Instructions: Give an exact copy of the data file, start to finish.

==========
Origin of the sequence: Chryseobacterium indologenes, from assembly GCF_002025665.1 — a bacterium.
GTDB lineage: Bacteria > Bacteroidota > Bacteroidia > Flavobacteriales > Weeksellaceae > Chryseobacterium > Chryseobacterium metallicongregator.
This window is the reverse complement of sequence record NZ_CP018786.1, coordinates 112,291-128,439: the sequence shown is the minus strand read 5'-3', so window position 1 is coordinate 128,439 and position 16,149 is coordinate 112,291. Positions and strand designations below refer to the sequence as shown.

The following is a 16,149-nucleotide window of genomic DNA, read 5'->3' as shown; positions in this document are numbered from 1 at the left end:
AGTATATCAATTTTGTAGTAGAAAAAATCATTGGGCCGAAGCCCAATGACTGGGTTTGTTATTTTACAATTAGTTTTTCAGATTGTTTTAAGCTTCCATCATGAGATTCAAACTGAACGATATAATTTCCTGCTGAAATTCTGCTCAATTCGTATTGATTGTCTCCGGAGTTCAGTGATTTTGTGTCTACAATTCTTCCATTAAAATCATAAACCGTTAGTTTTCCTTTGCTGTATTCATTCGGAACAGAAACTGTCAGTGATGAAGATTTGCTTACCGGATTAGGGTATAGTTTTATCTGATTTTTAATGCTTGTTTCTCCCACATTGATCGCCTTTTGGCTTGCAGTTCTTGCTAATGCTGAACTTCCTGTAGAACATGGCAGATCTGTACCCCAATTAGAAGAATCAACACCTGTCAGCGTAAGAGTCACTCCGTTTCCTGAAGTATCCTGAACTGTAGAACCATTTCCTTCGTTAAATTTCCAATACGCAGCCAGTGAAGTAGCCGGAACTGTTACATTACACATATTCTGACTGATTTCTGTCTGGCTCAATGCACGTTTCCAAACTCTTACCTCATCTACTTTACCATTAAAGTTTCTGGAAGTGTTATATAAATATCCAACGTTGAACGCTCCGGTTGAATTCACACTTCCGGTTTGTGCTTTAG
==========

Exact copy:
Origin of the sequence: Chryseobacterium indologenes, from assembly GCF_002025665.1 — a bacterium.
GTDB lineage: Bacteria > Bacteroidota > Bacteroidia > Flavobacteriales > Weeksellaceae > Chryseobacterium > Chryseobacterium metallicongregator.
This window is the reverse complement of sequence record NZ_CP018786.1, coordinates 112,291-128,439: the sequence shown is the minus strand read 5'-3', so window position 1 is coordinate 128,439 and position 16,149 is coordinate 112,291. Positions and strand designations below refer to the sequence as shown.

The following is a 16,149-nucleotide window of genomic DNA, read 5'->3' as shown; positions in this document are numbered from 1 at the left end:
AGTATATCAATTTTGTAGTAGAAAAAATCATTGGGCCGAAGCCCAATGACTGGGTTTGTTATTTTACAATTAGTTTTTCAGATTGTTTTAAGCTTCCATCATGAGATTCAAACTGAACGATATAATTTCCTGCTGAAATTCTGCTCAATTCGTATTGATTGTCTCCGGAGTTCAGTGATTTTGTGTCTACAATTCTTCCATTAAAATCATAAACCGTTAGTTTTCCTTTGCTGTATTCATTCGGAACAGAAACTGTCAGTGATGAAGATTTGCTTACCGGATTAGGGTATAGTTTTATCTGATTTTTAATGCTTGTTTCTCCCACATTGATCGCCTTTTGGCTTGCAGTTCTTGCTAATGCTGAACTTCCTGTAGAACATGGCAGATCTGTACCCCAATTAGAAGAATCAACACCTGTCAGCGTAAGAGTCACTCCGTTTCCTGAAGTATCCTGAACTGTAGAACCATTTCCTTCGTTAAATTTCCAATACGCAGCCAGTGAAGTAGCCGGAACTGTTACATTACACATATTCTGACTGATTTCTGTCTGGCTCAATGCACGTTTCCAAACTCTTACCTCATCTACTTTACCATTAAAGTTTCTGGAAGTGTTATATAAATATCCAACGTTGAACGCTCCGGTTGAATTCACACTTCCGGTTTGTGCTTTAG